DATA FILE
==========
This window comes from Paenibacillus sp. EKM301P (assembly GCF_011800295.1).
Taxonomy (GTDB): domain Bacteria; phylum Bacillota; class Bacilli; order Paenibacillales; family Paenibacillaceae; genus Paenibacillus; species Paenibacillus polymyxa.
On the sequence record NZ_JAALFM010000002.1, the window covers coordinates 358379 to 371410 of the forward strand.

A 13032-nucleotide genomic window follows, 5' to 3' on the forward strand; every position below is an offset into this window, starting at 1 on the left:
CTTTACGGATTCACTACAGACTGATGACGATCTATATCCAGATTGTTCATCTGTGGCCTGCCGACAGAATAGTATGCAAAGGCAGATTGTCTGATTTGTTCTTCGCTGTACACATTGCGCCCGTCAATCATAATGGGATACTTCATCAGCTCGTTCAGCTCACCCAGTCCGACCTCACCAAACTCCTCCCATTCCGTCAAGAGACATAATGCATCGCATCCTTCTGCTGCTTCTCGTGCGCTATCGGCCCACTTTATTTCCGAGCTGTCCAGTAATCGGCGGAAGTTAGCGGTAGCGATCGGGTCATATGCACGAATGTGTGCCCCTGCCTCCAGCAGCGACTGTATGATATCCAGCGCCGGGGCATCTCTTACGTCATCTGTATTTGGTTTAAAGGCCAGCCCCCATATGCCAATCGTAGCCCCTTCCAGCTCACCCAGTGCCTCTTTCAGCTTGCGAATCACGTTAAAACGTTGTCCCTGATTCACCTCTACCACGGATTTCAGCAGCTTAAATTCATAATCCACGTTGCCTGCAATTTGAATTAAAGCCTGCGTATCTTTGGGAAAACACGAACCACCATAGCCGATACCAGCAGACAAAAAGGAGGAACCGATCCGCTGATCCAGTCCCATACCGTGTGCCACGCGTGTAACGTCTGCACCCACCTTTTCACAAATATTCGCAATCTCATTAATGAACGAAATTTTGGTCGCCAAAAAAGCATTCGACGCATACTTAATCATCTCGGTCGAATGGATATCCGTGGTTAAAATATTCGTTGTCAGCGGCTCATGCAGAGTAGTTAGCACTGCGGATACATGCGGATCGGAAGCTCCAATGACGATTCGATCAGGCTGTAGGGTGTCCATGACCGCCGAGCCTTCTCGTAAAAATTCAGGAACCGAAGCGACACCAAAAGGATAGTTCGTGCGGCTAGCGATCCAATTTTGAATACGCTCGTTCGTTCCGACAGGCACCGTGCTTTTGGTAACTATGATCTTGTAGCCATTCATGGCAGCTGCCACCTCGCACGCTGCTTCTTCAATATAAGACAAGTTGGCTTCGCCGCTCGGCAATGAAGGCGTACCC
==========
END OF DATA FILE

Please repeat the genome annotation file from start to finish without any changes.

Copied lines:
This window comes from Paenibacillus sp. EKM301P (assembly GCF_011800295.1).
Taxonomy (GTDB): domain Bacteria; phylum Bacillota; class Bacilli; order Paenibacillales; family Paenibacillaceae; genus Paenibacillus; species Paenibacillus polymyxa.
On the sequence record NZ_JAALFM010000002.1, the window covers coordinates 358379 to 371410 of the forward strand.

A 13032-nucleotide genomic window follows, 5' to 3' on the forward strand; every position below is an offset into this window, starting at 1 on the left:
CTTTACGGATTCACTACAGACTGATGACGATCTATATCCAGATTGTTCATCTGTGGCCTGCCGACAGAATAGTATGCAAAGGCAGATTGTCTGATTTGTTCTTCGCTGTACACATTGCGCCCGTCAATCATAATGGGATACTTCATCAGCTCGTTCAGCTCACCCAGTCCGACCTCACCAAACTCCTCCCATTCCGTCAAGAGACATAATGCATCGCATCCTTCTGCTGCTTCTCGTGCGCTATCGGCCCACTTTATTTCCGAGCTGTCCAGTAATCGGCGGAAGTTAGCGGTAGCGATCGGGTCATATGCACGAATGTGTGCCCCTGCCTCCAGCAGCGACTGTATGATATCCAGCGCCGGGGCATCTCTTACGTCATCTGTATTTGGTTTAAAGGCCAGCCCCCATATGCCAATCGTAGCCCCTTCCAGCTCACCCAGTGCCTCTTTCAGCTTGCGAATCACGTTAAAACGTTGTCCCTGATTCACCTCTACCACGGATTTCAGCAGCTTAAATTCATAATCCACGTTGCCTGCAATTTGAATTAAAGCCTGCGTATCTTTGGGAAAACACGAACCACCATAGCCGATACCAGCAGACAAAAAGGAGGAACCGATCCGCTGATCCAGTCCCATACCGTGTGCCACGCGTGTAACGTCTGCACCCACCTTTTCACAAATATTCGCAATCTCATTAATGAACGAAATTTTGGTCGCCAAAAAAGCATTCGACGCATACTTAATCATCTCGGTCGAATGGATATCCGTGGTTAAAATATTCGTTGTCAGCGGCTCATGCAGAGTAGTTAGCACTGCGGATACATGCGGATCGGAAGCTCCAATGACGATTCGATCAGGCTGTAGGGTGTCCATGACCGCCGAGCCTTCTCGTAAAAATTCAGGAACCGAAGCGACACCAAAAGGATAGTTCGTGCGGCTAGCGATCCAATTTTGAATACGCTCGTTCGTTCCGACAGGCACCGTGCTTTTGGTAACTATGATCTTGTAGCCATTCATGGCAGCTGCCACCTCGCACGCTGCTTCTTCAATATAAGACAAGTTGGCTTCGCCGCTCGGCAATGAAGGCGTACCC